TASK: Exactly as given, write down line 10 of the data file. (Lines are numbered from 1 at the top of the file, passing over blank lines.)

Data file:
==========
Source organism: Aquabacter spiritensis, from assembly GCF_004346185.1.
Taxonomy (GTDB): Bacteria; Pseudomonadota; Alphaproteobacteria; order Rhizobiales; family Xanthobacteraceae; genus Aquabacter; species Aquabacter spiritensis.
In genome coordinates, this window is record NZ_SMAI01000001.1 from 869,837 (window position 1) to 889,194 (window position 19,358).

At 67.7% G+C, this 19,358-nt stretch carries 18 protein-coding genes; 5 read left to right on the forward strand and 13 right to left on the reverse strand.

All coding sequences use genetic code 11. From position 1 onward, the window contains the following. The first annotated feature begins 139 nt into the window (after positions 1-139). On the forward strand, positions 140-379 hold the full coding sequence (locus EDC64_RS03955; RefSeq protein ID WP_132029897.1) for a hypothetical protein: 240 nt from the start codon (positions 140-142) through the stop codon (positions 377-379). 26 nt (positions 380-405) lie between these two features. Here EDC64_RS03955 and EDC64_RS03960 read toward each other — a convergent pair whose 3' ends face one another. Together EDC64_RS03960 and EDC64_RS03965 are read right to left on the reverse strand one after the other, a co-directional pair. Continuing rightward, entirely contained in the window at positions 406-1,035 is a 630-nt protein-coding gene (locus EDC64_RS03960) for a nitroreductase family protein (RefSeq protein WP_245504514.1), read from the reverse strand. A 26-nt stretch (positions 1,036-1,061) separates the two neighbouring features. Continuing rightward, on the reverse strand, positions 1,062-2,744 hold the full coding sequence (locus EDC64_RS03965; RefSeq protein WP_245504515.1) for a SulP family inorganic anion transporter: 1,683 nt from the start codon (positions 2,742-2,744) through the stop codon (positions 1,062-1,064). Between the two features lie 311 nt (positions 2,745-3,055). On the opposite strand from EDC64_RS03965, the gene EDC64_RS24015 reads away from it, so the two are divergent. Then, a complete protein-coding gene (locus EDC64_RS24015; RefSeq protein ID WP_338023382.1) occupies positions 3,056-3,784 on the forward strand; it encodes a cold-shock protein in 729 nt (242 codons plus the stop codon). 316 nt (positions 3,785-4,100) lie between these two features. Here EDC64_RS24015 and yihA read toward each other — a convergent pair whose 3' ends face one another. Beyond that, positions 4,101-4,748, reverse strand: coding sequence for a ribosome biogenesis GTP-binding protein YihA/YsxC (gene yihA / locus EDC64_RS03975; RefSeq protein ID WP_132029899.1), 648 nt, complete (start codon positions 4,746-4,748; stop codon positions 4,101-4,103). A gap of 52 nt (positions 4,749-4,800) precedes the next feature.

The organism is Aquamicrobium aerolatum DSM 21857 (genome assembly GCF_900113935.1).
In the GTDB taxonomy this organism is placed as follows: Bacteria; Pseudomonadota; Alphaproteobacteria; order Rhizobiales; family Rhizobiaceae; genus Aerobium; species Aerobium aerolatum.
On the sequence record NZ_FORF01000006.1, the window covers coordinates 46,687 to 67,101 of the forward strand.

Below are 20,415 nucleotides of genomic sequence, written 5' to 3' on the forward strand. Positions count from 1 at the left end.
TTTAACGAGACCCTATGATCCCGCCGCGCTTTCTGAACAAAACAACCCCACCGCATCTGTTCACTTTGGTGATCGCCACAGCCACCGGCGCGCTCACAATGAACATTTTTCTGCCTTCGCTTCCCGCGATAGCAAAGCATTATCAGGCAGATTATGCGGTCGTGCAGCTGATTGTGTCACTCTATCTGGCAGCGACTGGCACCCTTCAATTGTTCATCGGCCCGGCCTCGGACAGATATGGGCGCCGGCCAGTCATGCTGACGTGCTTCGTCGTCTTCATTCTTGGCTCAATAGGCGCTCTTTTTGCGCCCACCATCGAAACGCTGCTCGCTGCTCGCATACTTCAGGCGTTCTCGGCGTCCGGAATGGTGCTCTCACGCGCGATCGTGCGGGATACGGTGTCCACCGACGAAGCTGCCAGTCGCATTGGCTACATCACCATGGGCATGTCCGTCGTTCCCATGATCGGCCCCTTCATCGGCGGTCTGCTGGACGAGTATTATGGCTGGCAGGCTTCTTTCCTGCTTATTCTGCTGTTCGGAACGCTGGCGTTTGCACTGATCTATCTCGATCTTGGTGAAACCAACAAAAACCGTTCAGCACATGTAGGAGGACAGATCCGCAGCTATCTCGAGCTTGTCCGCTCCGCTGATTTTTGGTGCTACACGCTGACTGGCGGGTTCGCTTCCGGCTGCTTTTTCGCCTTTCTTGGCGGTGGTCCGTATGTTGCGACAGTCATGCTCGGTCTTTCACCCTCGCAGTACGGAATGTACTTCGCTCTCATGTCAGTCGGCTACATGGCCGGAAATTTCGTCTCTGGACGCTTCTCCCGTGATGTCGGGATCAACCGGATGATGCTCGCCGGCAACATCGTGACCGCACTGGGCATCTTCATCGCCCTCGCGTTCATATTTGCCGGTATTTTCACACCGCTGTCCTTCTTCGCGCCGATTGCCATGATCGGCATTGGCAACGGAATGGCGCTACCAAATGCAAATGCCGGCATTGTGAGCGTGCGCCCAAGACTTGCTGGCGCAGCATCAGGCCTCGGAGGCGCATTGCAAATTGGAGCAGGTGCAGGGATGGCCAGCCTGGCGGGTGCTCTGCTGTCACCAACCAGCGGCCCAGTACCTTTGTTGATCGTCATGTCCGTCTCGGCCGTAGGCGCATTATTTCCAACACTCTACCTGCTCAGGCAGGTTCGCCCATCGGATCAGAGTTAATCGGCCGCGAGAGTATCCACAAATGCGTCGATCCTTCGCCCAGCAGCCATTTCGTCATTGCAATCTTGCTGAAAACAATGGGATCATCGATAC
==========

TTTAACGAGACCCTATGATCCCGCCGCGCTTTCTGAACAAAACAACCCCACCGCATCTGTTCACTTTGGTGATCGCCACAGCCACCGGCGCGCTCACAATGAACATTTTTCTGCCTTCGCTTCCCGCGATAGCAAAGCATTATCAGGCAGATTATGCGGTCGTGCAGCTGATTGTGTCACTCTATCTGGCAGCGACTGGCACCCTTCAATTGTTCATCGGCCCGGCCTCGGACAGATATGGGCGCCGGCCAGTCATGCTGACGTGCTTCGTCGTCTTCATTCTTGGCTCAATAGGCGCTCTTTTTGCGCCCACCATCGAAACGCTGCTCGCTGCTCGCATACTTCAGGCGTTCTCGGCGTCCGGAATGGTGCTCTCACGCGCGATCGTGCGGGATACGGTGTCCACCGACGAAGCTGCCAGTCGCATTGGCTACATCACCATGGGCATGTCCGTCGTTCCCATGATCGGCCCCTTCATCGGCGGTCTGCTGGACGAGTATTATGGCTGGCAGGCTTCTTTCCTGCTTATTCTGCTGTTCGGAACGCTGGCGTTTGCACTGATCTATCTCGATCTTGGTGAAACCAACAAAAACCGTTCAGCACATGTAGGAGGACAGATCCGCAGCTATCTCGAGCTTGTCCGCTCCGCTGATTTTTGGTGCTACACGCTGACTGGCGGGTTCGCTTCCGGCTGCTTTTTCGCCTTTCTTGGCGGTGGTCCGTATGTTGCGACAGTCATGCTCGGTCTTTCACCCTCGCAGTACGGAATGTACTTCGCTCTCATGTCAGTCGGCTACATGGCCGGAAATTTCGTCTCTGGACGCTTCTCCCGTGATGTCGGGATCAACCGGATGATGCTCGCCGGCAACATCGTGACCGCACTGGGCATCTTCATCGCCCTCGCGTTCATATTTGCCGGTATTTTCACACCGCTGTCCTTCTTCGCGCCGATTGCCATGATCGGCATTGGCAACGGAATGGCGCTACCAAATGCAAATGCCGGCATTGTGAGCGTGCGCCCAAGACTTGCTGGCGCAGCATCAGGCCTCGGAGGCGCATTGCAAATTGGAGCAGGTGCAGGGATGGCCAGCCTGGCGGGTGCTCTGCTGTCACCAACCAGCGGCCCAGTACCTTTGTTGATCGTCATGTCCGTCTCGGCCGTAGGCGCATTATTTCCAACACTCTACCTGCTCAGGCAGGTTCGCCCATCGGATCAGAGTTAATCGGCCGCGAGAGTATCCACAAATGCGTCGATCCTTCGCCCAGCAGCCATTTCGTCATTGCAATCTTGCTGAAAACAATGGGATCATCGATAC